You Are What You Read

Reviews of books as I read them. This is basically a (web)log of books I've read.

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Location: Lawrenceville, Georgia, United States

I am a DBA/database analyst by day, full time father on evenings and weekends.

Friday, August 04, 2006


I picked up Everyman, by Philip Roth, because I needed to find an audiobook to listen to and it looked short, and I just finished listening to The Plot Against America. Everyman deals with the protagonist's aging and death.

One thing that bugs me about listening to a narration of a book instead of reading it is that some things are just not clear in the narration, but might be clearer in the text. I couldn't grasp the main character's name, and was cursing myself for not being able to remember it. Then I read in a review on Amazon that the protagonist is not named. Well, that's why I didn't know his name! Even though it's an understandable device, it's gets a little distracting when I start trying to think of what the main character's name is.

The story starts at the character's funeral, and then narrates his life. While his brother is always healthy, he himself is sickly, especially for the last couple decades of his life. The sickness is a clear warning of his mortality, which he broods over in the final years of his life. It casts a pall over his relationships. He almost wants to blame his brother for being the healthy one.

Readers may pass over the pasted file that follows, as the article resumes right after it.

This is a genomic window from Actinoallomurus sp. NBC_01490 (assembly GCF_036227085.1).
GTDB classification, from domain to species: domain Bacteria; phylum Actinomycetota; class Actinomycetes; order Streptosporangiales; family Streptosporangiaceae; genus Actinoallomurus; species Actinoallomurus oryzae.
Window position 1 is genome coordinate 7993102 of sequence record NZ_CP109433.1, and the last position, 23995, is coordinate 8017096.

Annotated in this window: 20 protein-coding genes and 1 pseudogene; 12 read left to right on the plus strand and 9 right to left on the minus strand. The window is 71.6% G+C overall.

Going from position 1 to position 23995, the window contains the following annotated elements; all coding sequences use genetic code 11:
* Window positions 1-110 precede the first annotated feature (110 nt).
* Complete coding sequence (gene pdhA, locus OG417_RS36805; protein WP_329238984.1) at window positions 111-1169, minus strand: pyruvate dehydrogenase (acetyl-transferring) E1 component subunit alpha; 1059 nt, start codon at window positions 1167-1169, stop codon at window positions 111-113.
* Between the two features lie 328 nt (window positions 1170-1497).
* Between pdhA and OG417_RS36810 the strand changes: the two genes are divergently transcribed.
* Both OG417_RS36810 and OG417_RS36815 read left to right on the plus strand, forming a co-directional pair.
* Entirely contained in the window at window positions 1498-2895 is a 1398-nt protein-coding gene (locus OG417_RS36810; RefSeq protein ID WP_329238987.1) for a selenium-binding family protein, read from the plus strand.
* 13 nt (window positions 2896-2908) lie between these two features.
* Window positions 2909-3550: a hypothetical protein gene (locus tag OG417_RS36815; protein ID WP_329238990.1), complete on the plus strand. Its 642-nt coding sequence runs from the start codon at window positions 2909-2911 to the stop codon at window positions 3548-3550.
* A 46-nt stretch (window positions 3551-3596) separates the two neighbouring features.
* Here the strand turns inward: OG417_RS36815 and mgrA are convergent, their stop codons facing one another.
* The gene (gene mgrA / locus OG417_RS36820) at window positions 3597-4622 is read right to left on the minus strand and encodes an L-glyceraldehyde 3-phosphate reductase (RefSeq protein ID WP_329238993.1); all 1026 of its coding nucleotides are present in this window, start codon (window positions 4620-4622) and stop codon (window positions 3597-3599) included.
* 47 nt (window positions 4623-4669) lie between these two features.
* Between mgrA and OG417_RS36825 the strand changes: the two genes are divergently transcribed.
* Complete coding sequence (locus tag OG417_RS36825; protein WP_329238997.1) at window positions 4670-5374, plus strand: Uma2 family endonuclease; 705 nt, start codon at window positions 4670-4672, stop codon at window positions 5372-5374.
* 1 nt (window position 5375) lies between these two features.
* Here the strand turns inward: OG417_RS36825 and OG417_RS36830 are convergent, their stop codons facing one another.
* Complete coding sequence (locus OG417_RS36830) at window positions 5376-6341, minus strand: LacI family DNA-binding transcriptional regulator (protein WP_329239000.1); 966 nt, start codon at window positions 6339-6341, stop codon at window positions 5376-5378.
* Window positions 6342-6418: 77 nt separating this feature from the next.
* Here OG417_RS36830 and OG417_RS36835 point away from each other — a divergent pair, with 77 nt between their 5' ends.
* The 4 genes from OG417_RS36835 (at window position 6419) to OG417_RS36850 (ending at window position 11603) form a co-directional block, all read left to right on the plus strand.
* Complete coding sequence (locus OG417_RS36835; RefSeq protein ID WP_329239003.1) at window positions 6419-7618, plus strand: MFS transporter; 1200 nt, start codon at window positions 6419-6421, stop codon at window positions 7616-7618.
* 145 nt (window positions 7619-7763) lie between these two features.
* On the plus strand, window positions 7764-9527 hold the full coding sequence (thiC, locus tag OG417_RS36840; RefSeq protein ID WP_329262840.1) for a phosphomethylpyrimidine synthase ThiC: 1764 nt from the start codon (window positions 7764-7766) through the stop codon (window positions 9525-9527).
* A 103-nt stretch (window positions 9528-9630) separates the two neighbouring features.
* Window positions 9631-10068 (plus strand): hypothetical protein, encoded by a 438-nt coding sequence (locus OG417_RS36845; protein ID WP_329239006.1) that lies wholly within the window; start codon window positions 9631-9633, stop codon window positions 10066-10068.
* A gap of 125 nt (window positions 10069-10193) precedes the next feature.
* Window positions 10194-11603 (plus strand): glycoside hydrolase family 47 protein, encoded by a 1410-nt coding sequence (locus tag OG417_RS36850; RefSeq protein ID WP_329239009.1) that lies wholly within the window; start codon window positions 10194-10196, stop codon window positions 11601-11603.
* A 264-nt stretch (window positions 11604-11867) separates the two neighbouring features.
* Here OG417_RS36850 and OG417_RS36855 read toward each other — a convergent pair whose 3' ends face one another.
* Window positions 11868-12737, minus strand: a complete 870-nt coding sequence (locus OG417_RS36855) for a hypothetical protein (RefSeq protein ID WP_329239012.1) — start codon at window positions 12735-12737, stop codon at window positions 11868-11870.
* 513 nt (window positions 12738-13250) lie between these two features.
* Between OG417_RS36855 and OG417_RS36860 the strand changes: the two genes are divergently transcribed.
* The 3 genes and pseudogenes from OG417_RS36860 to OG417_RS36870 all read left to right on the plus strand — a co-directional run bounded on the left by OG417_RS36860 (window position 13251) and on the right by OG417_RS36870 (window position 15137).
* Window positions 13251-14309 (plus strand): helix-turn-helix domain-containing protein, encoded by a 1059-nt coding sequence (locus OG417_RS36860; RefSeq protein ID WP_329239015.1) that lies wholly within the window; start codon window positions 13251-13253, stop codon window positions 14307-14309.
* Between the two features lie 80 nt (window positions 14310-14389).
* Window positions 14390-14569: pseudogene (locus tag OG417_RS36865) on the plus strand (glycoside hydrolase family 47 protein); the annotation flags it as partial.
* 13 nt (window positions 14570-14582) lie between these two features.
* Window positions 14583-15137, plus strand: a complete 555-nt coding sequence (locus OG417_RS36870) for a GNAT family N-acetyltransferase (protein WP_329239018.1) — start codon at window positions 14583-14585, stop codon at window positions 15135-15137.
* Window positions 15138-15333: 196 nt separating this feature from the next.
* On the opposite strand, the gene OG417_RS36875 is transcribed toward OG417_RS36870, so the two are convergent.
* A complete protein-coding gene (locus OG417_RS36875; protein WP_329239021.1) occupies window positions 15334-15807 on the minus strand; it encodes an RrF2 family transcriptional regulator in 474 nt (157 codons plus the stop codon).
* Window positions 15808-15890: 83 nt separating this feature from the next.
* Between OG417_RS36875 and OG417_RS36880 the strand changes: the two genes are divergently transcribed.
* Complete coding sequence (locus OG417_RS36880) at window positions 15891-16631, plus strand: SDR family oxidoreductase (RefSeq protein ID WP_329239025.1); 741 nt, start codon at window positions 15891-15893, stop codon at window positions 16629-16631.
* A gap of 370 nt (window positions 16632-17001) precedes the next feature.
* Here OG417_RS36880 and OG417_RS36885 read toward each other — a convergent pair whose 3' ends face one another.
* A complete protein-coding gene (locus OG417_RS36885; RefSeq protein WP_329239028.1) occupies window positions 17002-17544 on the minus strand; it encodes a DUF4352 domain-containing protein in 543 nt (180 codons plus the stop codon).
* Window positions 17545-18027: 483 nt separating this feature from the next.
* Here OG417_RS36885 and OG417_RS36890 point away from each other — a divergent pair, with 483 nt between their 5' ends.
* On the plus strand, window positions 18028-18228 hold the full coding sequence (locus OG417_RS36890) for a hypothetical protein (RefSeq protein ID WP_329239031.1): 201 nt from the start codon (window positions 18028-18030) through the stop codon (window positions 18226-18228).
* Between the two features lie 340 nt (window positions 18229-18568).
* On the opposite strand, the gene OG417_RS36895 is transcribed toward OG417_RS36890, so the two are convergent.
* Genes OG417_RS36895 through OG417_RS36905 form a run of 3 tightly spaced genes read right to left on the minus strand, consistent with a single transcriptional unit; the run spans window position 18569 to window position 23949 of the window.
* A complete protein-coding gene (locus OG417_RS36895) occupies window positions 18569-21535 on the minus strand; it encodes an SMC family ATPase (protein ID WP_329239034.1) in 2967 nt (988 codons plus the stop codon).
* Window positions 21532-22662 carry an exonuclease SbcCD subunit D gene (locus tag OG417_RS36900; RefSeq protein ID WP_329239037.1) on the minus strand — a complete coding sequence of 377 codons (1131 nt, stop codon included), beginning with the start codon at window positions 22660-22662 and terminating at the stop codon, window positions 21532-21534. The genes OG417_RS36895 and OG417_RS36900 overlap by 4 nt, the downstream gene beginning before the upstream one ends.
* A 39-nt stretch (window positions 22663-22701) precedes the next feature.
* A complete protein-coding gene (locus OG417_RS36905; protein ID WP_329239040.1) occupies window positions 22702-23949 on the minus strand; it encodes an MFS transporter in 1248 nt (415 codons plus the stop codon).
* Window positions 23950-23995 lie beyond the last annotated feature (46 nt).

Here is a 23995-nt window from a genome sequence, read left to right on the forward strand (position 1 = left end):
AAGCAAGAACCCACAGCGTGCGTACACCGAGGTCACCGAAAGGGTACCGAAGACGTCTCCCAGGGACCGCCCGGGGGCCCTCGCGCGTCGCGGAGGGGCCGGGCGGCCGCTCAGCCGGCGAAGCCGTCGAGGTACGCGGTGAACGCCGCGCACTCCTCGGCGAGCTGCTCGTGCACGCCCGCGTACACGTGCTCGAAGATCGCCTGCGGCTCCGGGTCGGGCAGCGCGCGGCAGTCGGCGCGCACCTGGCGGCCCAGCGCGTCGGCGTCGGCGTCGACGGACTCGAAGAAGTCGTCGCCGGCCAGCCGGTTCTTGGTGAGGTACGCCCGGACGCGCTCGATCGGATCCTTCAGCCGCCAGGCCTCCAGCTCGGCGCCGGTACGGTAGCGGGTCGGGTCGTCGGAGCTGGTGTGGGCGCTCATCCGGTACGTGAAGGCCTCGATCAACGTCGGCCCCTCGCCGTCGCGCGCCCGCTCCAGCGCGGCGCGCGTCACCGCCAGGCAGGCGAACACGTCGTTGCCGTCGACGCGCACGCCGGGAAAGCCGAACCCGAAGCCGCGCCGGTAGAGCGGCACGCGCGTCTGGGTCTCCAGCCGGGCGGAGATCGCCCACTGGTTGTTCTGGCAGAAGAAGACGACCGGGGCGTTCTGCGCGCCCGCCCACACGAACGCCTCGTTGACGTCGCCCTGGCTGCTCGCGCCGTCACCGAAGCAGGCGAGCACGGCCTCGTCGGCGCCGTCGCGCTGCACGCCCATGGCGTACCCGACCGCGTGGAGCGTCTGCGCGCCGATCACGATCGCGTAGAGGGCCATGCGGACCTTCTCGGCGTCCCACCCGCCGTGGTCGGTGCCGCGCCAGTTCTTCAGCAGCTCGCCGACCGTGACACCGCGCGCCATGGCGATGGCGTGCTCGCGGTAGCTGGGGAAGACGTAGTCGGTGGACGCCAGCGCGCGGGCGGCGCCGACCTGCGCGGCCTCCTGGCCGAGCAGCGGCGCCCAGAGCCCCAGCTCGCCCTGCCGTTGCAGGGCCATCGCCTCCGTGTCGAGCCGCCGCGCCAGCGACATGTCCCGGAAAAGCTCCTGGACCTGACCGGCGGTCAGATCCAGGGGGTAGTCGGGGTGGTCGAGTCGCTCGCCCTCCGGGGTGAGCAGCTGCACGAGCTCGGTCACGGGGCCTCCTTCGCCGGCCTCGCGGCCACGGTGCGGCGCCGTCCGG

He goes through three wives, cheating on at least the first two. His sons from his first two marriage don't want to have anything to do with him, though his daughter from his second marriage is still close to him.

Moving to a retirement community just makes him depressed, since he's around old and sick people so much. He gives up teaching art after one of his student's kills herself. He even hits on a young female jogger who jogs by his neighborhood every day, only to find she changes her route afterwards. This is pretty ballsy for a guy almost old enough to be her grandfather. The narration makes it sound like his words are a suprise even to him, which is an odd thing to think about. Really, I think it shows his will is not as strong as his desire.

For a reflection on a life, it's filled with the wives and children he hasn't been there for, his mistresses he would rather be with, but nobody he's been good to. He never reconciles with anyone. There's really nothing in the life to be proud of. That's what makes him less of a true Everyman. I think most people, while having some regrets, would have more positive things in their lives. The negative is definitely something that someone worried about their mortality would brood on. But I would hope it wouldn't end up a dominant mood.

I enjoyed the scene with the gravedigger at the end. He speaks to a man digging a grave at the cemetery where his parents are buried, and asks him about digging and filling in graves. It really brought focus to the theme of mortality in a vivid way.

An interesting book, a real brooding on mortality, though not quite up to its potential. I would give it a B+.


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